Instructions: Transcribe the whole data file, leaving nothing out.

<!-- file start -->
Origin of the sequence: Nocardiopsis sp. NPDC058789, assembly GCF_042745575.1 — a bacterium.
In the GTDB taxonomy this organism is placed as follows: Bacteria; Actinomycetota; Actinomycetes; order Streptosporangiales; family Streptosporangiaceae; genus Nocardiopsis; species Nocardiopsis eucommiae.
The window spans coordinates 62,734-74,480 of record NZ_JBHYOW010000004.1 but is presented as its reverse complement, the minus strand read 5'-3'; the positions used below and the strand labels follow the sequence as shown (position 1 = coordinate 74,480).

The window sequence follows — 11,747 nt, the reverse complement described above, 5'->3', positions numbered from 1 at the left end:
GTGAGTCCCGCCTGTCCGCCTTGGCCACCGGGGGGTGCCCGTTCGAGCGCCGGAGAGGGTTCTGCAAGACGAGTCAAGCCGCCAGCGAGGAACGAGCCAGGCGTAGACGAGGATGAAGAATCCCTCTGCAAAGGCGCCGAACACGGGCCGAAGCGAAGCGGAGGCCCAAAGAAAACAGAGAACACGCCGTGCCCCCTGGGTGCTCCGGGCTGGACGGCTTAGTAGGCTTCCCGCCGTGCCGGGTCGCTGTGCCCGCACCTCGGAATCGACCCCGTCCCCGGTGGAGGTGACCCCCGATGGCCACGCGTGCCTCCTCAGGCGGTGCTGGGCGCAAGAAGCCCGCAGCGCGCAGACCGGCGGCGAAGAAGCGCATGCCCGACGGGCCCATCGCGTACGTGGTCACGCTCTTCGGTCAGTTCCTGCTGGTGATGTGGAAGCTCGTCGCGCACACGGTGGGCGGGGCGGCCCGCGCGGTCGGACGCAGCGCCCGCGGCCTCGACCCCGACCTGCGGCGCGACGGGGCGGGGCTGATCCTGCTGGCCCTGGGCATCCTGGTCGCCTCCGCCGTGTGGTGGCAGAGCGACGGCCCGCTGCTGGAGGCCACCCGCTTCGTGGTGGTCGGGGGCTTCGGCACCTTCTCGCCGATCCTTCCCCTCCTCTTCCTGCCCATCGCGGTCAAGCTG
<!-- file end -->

Origin of the sequence: Nocardiopsis sp. NPDC058789, assembly GCF_042745575.1 — a bacterium.
In the GTDB taxonomy this organism is placed as follows: Bacteria; Actinomycetota; Actinomycetes; order Streptosporangiales; family Streptosporangiaceae; genus Nocardiopsis; species Nocardiopsis eucommiae.
The window spans coordinates 62,734-74,480 of record NZ_JBHYOW010000004.1 but is presented as its reverse complement, the minus strand read 5'-3'; the positions used below and the strand labels follow the sequence as shown (position 1 = coordinate 74,480).

The window sequence follows — 11,747 nt, the reverse complement described above, 5'->3', positions numbered from 1 at the left end:
GTGAGTCCCGCCTGTCCGCCTTGGCCACCGGGGGGTGCCCGTTCGAGCGCCGGAGAGGGTTCTGCAAGACGAGTCAAGCCGCCAGCGAGGAACGAGCCAGGCGTAGACGAGGATGAAGAATCCCTCTGCAAAGGCGCCGAACACGGGCCGAAGCGAAGCGGAGGCCCAAAGAAAACAGAGAACACGCCGTGCCCCCTGGGTGCTCCGGGCTGGACGGCTTAGTAGGCTTCCCGCCGTGCCGGGTCGCTGTGCCCGCACCTCGGAATCGACCCCGTCCCCGGTGGAGGTGACCCCCGATGGCCACGCGTGCCTCCTCAGGCGGTGCTGGGCGCAAGAAGCCCGCAGCGCGCAGACCGGCGGCGAAGAAGCGCATGCCCGACGGGCCCATCGCGTACGTGGTCACGCTCTTCGGTCAGTTCCTGCTGGTGATGTGGAAGCTCGTCGCGCACACGGTGGGCGGGGCGGCCCGCGCGGTCGGACGCAGCGCCCGCGGCCTCGACCCCGACCTGCGGCGCGACGGGGCGGGGCTGATCCTGCTGGCCCTGGGCATCCTGGTCGCCTCCGCCGTGTGGTGGCAGAGCGACGGCCCGCTGCTGGAGGCCACCCGCTTCGTGGTGGTCGGGGGCTTCGGCACCTTCTCGCCGATCCTTCCCCTCCTCTTCCTGCCCATCGCGGTCAAGCTG